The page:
When I ran into him on Nine Mile Road in Ferndale a few months ago, he was wearing a white surgical mask. I knew Carter was on kidney dialysis, spending some four hours a day, three days a week, on the time-consuming but life-saving process that cleans patients' blood. When I saw the mask I wondered if he'd had some kind of downturn, although to tell the truth he seemed to have gained weight and lost that gaunt look. 

Carter informed me that he'd recently had a kidney transplant and had to wear the mask to keep germs out of his recovering body. I was surprised to hear the kidney donor was mutual friend Art Bowman Jr., a juvenile and family practice attorney who is the son of former Wayne County Circuit Court Judge Arthur Bowman. We all met in the 1970s while hanging out around Wayne State University with a political, activist-minded crowd. As happens with most crowds over time, relationships change and folks drift away. But Carter and Bowman stayed close.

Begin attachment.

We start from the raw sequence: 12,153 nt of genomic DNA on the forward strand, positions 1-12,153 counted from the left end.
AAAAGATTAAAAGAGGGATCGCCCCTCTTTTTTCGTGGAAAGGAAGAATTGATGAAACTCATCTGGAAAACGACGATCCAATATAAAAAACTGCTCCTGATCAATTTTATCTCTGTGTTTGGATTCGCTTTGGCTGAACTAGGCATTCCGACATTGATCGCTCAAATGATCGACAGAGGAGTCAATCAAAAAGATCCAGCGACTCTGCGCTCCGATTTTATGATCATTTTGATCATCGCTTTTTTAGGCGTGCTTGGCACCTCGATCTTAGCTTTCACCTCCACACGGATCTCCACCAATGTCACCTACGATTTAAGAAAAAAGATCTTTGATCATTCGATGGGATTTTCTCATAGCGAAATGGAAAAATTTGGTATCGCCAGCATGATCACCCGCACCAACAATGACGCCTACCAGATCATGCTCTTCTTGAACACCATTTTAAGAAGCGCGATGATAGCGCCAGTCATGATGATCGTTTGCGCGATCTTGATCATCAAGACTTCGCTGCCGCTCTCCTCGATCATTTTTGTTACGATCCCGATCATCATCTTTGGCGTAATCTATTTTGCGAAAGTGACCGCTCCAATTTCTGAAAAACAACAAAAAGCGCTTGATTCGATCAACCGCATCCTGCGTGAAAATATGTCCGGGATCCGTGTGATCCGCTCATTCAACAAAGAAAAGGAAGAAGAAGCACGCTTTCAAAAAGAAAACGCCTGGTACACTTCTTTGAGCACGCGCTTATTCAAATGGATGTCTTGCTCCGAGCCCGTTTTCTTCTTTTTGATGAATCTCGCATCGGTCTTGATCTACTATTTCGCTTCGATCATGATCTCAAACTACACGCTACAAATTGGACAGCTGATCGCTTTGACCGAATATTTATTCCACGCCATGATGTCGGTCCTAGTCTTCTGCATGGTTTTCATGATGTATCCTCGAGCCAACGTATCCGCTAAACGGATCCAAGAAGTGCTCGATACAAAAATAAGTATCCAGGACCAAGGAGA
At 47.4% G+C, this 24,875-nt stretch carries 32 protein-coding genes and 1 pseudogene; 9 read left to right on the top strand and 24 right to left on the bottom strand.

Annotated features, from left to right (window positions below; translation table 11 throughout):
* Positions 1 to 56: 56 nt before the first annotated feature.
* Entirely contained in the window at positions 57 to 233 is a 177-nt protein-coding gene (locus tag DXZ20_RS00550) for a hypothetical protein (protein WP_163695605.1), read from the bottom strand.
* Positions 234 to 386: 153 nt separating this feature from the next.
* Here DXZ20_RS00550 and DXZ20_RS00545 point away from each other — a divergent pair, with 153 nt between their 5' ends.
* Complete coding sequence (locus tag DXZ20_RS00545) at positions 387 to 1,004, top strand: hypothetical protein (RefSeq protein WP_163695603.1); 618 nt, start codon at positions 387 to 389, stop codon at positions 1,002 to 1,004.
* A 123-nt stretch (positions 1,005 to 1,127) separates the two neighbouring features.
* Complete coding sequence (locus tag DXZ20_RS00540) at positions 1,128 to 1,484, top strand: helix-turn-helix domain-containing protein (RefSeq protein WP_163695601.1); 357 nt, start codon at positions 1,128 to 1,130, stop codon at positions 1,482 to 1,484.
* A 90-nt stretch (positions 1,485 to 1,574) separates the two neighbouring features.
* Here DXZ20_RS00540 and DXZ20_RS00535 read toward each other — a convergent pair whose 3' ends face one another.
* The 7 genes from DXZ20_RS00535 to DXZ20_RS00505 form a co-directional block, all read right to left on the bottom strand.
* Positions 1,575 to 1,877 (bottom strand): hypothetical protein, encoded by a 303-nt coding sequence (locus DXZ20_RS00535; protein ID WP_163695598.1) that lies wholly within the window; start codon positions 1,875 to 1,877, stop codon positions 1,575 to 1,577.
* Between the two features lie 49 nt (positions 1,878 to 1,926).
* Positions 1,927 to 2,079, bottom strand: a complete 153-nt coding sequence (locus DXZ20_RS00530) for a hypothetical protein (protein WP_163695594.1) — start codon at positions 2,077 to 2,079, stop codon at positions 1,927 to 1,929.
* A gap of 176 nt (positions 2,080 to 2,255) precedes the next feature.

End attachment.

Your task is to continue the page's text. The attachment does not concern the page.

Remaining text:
"I always knew we were the same kind of brother," laughs the jovial Bowman. "Reggie and I are both quirky people. I think we each appreciate the unique qualities of the other's personality."

Whatever may have made them alike is not apparent to others. Bowman, 57, has been married 31 years and has two grown children. He's an early-to-bed, early-to-rise kind of guy. On Sundays you find him at Greater Quinn AME Church. "I don't want to hang out with the boys," he says.

Carter seems a confirmed bachelor. He's a former dean of students at Loyola High School in Detroit, but he's also promoted jazz shows around town and is often seen walking the streets around Wayne State and the New Center area, where he resides. 

Carter is diabetic and has hypertension. For years he ran five miles a day four or five days a week to stave off the effects of those diseases, but eschewed taking medication for his blood pressure. He's run a few Detroit Free Press marathons. When his work obligations became time-consuming, Carter stopped his running and walking regimen.